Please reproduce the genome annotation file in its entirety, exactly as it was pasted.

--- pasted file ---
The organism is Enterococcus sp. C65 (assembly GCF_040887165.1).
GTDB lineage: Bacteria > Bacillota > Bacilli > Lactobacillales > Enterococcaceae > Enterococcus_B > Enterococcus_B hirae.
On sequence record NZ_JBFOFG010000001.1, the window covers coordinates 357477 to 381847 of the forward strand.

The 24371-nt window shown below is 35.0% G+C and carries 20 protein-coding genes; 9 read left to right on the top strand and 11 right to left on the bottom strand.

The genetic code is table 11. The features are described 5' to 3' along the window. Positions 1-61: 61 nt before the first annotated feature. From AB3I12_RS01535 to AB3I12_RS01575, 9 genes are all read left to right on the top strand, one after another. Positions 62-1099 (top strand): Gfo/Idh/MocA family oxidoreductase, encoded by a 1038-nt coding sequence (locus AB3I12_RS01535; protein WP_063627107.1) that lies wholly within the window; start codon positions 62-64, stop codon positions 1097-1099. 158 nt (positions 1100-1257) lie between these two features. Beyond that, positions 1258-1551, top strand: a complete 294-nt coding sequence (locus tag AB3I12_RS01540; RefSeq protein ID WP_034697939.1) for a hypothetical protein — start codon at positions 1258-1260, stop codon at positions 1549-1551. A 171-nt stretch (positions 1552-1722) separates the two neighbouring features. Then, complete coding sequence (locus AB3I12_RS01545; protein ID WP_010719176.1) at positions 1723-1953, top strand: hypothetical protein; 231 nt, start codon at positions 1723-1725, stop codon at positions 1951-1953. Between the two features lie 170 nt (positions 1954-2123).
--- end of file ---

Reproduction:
The organism is Enterococcus sp. C65 (assembly GCF_040887165.1).
GTDB lineage: Bacteria > Bacillota > Bacilli > Lactobacillales > Enterococcaceae > Enterococcus_B > Enterococcus_B hirae.
On sequence record NZ_JBFOFG010000001.1, the window covers coordinates 357477 to 381847 of the forward strand.

The 24371-nt window shown below is 35.0% G+C and carries 20 protein-coding genes; 9 read left to right on the top strand and 11 right to left on the bottom strand.

The genetic code is table 11. The features are described 5' to 3' along the window. Positions 1-61: 61 nt before the first annotated feature. From AB3I12_RS01535 to AB3I12_RS01575, 9 genes are all read left to right on the top strand, one after another. Positions 62-1099 (top strand): Gfo/Idh/MocA family oxidoreductase, encoded by a 1038-nt coding sequence (locus AB3I12_RS01535; protein WP_063627107.1) that lies wholly within the window; start codon positions 62-64, stop codon positions 1097-1099. 158 nt (positions 1100-1257) lie between these two features. Beyond that, positions 1258-1551, top strand: a complete 294-nt coding sequence (locus tag AB3I12_RS01540; RefSeq protein ID WP_034697939.1) for a hypothetical protein — start codon at positions 1258-1260, stop codon at positions 1549-1551. A 171-nt stretch (positions 1552-1722) separates the two neighbouring features. Then, complete coding sequence (locus AB3I12_RS01545; protein ID WP_010719176.1) at positions 1723-1953, top strand: hypothetical protein; 231 nt, start codon at positions 1723-1725, stop codon at positions 1951-1953. Between the two features lie 170 nt (positions 1954-2123).